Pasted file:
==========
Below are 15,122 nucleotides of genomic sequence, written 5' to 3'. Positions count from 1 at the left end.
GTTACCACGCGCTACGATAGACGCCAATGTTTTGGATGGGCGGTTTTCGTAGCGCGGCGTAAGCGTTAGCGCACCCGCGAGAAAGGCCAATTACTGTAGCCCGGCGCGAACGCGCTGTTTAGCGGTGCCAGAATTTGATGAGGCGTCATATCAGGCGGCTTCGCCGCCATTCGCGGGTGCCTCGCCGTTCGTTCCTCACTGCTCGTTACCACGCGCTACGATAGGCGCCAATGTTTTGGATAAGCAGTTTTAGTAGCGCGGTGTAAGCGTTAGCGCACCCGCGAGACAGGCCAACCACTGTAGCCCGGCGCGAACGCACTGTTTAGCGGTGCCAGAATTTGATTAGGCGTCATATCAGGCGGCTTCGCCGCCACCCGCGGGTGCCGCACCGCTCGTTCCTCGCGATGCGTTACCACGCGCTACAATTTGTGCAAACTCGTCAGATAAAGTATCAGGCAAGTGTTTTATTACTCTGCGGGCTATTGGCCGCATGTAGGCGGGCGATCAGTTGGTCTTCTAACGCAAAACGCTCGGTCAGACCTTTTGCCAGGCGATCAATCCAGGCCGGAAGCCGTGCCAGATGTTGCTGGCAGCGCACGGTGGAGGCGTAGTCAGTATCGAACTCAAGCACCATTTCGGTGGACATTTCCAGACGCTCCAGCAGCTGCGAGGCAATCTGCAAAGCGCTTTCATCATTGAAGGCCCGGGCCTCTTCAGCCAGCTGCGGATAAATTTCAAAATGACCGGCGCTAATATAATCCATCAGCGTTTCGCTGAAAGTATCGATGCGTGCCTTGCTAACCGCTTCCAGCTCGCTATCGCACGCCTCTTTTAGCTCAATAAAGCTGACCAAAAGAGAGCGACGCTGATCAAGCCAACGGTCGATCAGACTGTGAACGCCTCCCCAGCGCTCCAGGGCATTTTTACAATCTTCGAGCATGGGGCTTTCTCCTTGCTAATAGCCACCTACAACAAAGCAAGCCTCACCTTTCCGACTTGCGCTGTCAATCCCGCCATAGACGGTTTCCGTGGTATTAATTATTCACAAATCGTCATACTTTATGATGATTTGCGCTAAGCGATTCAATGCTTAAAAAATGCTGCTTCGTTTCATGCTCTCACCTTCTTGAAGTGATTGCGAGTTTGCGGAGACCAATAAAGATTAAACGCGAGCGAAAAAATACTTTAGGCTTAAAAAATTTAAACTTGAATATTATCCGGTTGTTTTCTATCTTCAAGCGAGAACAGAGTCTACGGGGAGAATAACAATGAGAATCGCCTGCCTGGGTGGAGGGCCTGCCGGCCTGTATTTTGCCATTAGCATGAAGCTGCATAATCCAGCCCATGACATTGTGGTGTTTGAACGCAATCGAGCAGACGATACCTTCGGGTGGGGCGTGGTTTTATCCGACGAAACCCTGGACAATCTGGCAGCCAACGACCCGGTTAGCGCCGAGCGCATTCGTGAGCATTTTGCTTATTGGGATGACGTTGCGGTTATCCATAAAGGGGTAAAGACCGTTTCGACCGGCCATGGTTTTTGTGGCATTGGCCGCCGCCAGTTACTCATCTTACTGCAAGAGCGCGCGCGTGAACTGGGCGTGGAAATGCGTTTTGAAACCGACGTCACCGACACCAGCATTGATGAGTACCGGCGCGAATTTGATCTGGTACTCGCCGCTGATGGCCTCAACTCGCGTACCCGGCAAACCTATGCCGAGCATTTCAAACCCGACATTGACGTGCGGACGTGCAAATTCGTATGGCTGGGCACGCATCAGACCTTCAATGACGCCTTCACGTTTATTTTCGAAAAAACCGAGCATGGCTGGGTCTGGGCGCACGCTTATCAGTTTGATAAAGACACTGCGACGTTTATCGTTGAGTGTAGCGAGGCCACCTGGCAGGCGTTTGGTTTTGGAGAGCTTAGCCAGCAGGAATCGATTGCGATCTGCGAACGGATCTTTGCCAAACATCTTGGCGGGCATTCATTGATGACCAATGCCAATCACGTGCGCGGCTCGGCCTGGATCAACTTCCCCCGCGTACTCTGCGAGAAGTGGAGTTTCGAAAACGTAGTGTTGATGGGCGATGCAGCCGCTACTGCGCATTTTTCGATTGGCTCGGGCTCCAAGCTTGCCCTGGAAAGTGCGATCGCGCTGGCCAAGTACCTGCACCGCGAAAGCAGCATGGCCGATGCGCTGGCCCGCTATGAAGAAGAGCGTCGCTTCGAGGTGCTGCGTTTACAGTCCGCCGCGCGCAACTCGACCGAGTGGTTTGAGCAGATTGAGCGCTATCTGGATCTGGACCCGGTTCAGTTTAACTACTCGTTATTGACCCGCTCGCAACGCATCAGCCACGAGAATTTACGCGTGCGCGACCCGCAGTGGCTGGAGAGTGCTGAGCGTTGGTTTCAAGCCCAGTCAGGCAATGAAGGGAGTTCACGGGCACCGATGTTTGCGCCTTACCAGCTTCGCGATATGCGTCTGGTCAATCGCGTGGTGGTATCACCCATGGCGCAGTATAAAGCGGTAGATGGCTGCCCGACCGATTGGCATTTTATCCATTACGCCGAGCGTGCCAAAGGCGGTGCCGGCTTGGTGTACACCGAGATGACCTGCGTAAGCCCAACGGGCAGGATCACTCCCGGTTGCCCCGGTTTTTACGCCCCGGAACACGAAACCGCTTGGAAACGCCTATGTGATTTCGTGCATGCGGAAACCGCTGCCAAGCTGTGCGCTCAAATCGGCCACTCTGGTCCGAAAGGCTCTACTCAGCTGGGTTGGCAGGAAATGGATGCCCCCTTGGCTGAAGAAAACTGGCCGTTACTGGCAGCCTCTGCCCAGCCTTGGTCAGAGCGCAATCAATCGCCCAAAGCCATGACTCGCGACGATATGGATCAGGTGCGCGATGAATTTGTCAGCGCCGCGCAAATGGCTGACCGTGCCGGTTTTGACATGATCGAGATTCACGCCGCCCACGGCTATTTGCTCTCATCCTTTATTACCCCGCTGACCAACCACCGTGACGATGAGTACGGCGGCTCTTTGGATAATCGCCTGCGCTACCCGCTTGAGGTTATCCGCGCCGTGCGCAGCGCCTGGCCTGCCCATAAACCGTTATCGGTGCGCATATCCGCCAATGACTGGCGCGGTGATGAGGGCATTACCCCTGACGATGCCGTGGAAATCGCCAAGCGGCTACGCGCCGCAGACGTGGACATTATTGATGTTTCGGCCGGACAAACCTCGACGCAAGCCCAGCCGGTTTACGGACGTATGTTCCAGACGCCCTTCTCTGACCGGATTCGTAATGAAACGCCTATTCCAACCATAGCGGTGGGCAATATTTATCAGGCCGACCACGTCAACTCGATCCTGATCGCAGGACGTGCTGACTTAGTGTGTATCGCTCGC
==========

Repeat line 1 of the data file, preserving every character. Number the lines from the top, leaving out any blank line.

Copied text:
Below are 15,122 nucleotides of genomic sequence, written 5' to 3'. Positions count from 1 at the left end.